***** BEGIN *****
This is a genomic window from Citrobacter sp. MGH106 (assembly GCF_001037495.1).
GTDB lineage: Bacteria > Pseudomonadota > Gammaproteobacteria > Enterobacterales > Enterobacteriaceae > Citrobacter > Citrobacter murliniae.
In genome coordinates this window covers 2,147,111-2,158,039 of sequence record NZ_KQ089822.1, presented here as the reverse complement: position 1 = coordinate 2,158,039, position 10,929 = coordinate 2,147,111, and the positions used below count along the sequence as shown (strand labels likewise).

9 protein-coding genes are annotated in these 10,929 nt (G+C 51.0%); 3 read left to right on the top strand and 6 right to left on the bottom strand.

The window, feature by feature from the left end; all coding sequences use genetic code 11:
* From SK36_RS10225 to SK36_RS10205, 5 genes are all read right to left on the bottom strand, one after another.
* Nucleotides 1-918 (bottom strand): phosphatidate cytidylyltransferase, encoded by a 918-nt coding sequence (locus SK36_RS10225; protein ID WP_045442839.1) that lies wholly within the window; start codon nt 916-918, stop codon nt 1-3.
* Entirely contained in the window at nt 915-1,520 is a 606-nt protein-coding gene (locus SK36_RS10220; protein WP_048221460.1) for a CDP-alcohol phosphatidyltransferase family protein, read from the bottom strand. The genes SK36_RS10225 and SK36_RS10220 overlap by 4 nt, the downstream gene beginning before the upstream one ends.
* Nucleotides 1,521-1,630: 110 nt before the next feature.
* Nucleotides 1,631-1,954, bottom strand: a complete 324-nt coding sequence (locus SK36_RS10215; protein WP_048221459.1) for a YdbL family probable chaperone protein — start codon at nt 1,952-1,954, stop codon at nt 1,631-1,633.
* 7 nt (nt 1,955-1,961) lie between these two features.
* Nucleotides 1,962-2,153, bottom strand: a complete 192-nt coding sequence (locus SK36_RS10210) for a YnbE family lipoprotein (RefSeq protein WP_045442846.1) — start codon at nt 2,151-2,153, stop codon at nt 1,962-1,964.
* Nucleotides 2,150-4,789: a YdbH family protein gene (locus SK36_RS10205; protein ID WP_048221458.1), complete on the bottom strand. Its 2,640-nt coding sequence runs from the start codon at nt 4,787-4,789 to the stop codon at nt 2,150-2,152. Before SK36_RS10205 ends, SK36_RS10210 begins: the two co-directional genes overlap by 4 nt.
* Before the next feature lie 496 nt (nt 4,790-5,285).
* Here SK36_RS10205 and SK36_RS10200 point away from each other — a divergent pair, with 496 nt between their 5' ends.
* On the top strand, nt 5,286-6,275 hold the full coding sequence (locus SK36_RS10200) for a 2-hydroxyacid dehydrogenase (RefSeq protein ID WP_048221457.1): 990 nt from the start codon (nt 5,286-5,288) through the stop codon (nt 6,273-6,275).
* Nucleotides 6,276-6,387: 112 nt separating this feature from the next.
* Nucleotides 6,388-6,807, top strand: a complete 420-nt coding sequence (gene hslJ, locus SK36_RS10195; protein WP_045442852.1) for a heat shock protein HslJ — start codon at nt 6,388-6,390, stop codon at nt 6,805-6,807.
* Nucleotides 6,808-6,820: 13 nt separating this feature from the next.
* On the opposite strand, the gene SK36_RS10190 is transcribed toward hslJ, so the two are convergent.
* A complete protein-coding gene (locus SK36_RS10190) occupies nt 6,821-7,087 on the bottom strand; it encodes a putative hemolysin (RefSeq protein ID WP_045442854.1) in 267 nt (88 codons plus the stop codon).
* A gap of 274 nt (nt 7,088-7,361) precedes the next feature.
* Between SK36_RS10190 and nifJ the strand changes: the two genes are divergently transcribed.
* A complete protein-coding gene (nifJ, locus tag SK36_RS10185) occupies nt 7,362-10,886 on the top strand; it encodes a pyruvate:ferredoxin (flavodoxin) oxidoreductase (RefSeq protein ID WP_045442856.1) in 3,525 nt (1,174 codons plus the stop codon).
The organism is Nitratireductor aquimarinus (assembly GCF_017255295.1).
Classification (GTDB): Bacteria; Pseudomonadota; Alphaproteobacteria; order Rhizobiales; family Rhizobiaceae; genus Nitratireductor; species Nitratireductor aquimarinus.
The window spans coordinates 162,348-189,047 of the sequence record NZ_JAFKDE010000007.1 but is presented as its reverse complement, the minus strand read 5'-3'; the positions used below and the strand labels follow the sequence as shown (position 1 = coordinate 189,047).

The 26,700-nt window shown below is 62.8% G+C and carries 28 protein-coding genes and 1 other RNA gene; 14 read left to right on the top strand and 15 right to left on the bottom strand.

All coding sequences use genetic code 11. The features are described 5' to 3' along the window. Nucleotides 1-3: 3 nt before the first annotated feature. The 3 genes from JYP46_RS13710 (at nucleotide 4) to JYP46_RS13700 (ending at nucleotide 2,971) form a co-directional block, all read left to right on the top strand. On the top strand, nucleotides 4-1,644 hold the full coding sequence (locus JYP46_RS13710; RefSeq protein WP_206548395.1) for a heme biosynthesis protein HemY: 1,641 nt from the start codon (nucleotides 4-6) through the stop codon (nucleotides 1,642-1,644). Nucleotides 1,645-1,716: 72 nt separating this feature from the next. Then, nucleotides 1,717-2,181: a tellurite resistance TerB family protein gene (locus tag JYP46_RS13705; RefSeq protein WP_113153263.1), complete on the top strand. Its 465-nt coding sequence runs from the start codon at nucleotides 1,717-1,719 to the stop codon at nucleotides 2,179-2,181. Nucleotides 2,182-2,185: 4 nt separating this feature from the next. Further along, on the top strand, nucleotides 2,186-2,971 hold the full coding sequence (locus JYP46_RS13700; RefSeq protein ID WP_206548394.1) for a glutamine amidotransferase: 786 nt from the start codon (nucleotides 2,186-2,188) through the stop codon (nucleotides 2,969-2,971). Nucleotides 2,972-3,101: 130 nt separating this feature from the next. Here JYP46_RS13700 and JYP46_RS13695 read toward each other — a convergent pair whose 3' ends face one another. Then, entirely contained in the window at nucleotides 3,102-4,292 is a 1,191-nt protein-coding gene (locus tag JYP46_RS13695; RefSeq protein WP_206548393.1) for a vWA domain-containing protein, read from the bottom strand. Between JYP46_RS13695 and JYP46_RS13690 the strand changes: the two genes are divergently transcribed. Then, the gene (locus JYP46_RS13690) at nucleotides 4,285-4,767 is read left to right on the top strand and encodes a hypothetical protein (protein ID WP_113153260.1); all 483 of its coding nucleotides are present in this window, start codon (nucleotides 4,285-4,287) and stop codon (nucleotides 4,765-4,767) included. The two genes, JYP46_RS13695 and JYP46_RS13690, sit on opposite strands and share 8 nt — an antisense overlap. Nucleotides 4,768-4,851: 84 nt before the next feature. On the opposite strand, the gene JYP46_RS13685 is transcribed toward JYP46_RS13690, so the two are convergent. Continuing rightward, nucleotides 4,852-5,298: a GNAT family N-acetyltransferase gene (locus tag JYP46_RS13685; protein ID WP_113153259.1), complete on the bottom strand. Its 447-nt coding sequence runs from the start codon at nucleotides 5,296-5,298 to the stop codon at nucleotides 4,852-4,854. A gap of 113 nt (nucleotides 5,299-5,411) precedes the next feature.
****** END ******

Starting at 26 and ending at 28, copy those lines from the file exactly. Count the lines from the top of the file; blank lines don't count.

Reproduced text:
Classification (GTDB): Bacteria; Pseudomonadota; Alphaproteobacteria; order Rhizobiales; family Rhizobiaceae; genus Nitratireductor; species Nitratireductor aquimarinus.
The window spans coordinates 162,348-189,047 of the sequence record NZ_JAFKDE010000007.1 but is presented as its reverse complement, the minus strand read 5'-3'; the positions used below and the strand labels follow the sequence as shown (position 1 = coordinate 189,047).

The 26,700-nt window shown below is 62.8% G+C and carries 28 protein-coding genes and 1 other RNA gene; 14 read left to right on the top strand and 15 right to left on the bottom strand.